• Thursday, 3/28 – Free Learn to Compost Class. Learn how to turn your kitchen scraps and yard waste into nutrient-rich soil for your garden. Our expert instructors will guide you through the process step by step. Whether you're a seasoned gardener or just starting out, this workshop is perfect for anyone looking to reduce waste and improve their soil health. Don't miss out on this opportunity to make a positive impact on the environment! Registration is required.
  • Saturday, 3/30 – Coordinated Thrift Store Sales for the International Day of Zero Waste. Buying items secondhand is a great way to move toward a Zero Waste world. After all, the materials have already been extracted from the environment, processed, shipped, and packaged, and now that secondhand treasure is just waiting for you to give it a second life. Shop at one of Gainesville’s many thrift stores and enjoy even greater savings in honor of the International Day of Zero Waste.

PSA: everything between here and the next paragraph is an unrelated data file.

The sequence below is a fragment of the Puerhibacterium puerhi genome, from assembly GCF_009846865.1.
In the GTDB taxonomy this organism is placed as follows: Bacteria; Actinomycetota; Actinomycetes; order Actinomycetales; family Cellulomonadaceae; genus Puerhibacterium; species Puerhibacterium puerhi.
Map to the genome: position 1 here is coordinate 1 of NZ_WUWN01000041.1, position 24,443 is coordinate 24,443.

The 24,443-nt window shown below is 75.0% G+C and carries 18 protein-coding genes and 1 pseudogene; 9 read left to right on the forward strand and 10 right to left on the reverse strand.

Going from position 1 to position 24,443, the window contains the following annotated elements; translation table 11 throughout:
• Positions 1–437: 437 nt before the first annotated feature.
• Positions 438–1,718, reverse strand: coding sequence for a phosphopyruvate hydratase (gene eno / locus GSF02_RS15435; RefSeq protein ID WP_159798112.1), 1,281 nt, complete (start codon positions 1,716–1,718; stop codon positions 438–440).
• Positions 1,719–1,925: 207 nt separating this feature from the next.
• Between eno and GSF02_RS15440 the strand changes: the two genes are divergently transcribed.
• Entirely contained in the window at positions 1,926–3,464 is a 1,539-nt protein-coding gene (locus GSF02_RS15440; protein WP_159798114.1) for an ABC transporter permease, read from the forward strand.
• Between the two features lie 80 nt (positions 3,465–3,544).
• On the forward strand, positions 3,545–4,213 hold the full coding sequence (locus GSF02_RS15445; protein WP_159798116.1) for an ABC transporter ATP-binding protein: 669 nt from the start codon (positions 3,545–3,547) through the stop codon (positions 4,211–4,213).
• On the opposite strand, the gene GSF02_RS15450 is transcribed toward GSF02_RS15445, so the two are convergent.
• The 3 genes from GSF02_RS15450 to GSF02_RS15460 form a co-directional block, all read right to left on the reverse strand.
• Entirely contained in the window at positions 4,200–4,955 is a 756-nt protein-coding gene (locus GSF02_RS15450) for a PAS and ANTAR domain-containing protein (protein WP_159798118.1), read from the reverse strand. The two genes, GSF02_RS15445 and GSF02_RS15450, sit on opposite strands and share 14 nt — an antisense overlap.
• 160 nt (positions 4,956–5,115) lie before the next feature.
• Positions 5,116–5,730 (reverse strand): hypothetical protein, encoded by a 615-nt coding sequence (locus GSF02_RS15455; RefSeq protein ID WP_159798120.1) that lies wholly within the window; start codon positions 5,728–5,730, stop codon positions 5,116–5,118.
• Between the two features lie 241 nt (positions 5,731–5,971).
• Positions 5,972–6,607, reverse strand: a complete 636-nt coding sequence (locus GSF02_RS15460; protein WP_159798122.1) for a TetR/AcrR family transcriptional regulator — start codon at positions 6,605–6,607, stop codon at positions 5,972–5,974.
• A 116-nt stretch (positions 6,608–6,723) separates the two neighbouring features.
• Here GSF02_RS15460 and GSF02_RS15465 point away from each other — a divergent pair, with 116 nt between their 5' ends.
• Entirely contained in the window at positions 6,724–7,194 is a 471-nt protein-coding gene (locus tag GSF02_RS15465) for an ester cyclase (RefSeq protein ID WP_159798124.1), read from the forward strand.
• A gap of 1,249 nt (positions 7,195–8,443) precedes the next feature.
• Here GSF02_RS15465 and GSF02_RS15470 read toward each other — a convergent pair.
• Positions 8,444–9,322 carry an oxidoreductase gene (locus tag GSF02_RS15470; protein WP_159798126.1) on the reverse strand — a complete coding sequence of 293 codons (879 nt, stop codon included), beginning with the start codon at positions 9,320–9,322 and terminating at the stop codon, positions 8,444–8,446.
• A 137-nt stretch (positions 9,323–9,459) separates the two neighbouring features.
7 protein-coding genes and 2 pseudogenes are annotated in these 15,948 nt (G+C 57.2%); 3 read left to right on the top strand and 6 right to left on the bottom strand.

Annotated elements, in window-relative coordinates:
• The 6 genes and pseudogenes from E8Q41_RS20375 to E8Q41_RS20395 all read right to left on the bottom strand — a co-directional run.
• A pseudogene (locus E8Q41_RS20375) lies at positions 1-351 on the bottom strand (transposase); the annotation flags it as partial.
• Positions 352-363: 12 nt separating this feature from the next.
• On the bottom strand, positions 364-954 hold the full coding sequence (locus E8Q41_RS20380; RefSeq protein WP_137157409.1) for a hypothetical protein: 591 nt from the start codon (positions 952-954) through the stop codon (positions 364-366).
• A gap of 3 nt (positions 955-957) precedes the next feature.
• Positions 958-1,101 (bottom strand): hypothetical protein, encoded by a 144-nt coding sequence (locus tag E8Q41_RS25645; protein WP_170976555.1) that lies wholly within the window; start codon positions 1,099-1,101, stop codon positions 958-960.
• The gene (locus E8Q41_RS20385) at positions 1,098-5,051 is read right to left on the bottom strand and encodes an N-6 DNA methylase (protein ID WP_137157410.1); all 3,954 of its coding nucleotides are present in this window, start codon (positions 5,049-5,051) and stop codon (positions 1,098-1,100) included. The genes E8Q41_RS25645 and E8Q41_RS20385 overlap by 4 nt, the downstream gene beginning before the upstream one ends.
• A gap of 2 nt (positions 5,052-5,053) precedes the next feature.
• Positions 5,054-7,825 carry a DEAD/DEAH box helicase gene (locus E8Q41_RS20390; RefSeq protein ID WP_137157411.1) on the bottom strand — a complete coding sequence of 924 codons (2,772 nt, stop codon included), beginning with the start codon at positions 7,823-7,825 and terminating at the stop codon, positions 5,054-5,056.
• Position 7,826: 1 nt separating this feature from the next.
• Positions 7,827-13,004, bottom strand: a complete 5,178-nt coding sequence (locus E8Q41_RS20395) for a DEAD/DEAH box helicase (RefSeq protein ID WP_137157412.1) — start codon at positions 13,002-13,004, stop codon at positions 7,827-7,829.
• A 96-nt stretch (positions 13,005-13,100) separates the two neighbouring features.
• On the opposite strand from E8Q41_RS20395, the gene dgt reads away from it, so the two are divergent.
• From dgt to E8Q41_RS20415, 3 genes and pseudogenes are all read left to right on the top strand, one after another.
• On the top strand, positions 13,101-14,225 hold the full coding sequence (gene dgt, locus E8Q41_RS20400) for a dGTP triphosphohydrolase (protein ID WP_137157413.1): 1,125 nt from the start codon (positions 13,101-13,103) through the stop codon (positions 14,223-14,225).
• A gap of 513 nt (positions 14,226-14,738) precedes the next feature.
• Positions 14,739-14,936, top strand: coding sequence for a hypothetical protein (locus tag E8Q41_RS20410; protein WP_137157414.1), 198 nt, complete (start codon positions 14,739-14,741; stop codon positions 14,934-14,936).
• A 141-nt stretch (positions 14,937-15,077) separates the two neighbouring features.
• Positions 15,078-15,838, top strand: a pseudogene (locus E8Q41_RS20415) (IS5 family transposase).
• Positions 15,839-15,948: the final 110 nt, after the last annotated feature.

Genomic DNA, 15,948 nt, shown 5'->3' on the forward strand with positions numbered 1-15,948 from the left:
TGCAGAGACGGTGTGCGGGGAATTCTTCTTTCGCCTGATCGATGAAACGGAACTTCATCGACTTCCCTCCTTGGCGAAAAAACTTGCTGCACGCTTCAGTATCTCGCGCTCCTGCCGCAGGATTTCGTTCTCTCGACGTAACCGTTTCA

Other events to look forward to in the week include days of support for local businesses, local legislative updates, and so much more.

Want to keep the celebration going? Get even more at

Dump the Cups – Not Recyclable

plastic and paper drinking cups with red crossed out circle No matter the type - paper, plastic, foam, blue, brown, red, clear, coffee, or smoothie - disposable cups are not accepted for recycling.

Many disposable cups are made from a combination of materials, typically paper or cardboard coated with a layer of plastic or wax, to make them waterproof. The complex makeup of these cups necessitates specialized machinery and processes, which are not widely available.